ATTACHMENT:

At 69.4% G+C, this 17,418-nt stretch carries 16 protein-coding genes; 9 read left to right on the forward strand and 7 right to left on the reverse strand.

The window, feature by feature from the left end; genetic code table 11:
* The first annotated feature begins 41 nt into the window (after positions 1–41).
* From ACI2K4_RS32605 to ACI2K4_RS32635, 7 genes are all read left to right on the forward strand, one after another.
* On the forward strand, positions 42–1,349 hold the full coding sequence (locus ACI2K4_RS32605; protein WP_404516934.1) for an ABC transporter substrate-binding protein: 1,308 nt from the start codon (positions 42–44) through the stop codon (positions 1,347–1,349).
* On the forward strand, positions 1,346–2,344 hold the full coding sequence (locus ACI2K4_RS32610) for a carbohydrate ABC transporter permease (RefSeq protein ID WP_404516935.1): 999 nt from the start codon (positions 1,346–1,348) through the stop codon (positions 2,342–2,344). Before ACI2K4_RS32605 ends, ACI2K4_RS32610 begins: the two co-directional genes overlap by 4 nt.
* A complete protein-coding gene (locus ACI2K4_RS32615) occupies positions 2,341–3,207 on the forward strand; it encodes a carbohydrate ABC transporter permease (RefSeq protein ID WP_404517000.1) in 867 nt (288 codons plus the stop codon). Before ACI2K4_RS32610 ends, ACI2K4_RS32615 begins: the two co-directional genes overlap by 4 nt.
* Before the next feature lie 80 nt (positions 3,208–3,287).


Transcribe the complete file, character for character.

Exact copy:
At 69.4% G+C, this 17,418-nt stretch carries 16 protein-coding genes; 9 read left to right on the forward strand and 7 right to left on the reverse strand.

The window, feature by feature from the left end; genetic code table 11:
* The first annotated feature begins 41 nt into the window (after positions 1–41).
* From ACI2K4_RS32605 to ACI2K4_RS32635, 7 genes are all read left to right on the forward strand, one after another.
* On the forward strand, positions 42–1,349 hold the full coding sequence (locus ACI2K4_RS32605; protein WP_404516934.1) for an ABC transporter substrate-binding protein: 1,308 nt from the start codon (positions 42–44) through the stop codon (positions 1,347–1,349).
* On the forward strand, positions 1,346–2,344 hold the full coding sequence (locus ACI2K4_RS32610) for a carbohydrate ABC transporter permease (RefSeq protein ID WP_404516935.1): 999 nt from the start codon (positions 1,346–1,348) through the stop codon (positions 2,342–2,344). Before ACI2K4_RS32605 ends, ACI2K4_RS32610 begins: the two co-directional genes overlap by 4 nt.
* A complete protein-coding gene (locus ACI2K4_RS32615) occupies positions 2,341–3,207 on the forward strand; it encodes a carbohydrate ABC transporter permease (RefSeq protein ID WP_404517000.1) in 867 nt (288 codons plus the stop codon). Before ACI2K4_RS32610 ends, ACI2K4_RS32615 begins: the two co-directional genes overlap by 4 nt.
* Before the next feature lie 80 nt (positions 3,208–3,287).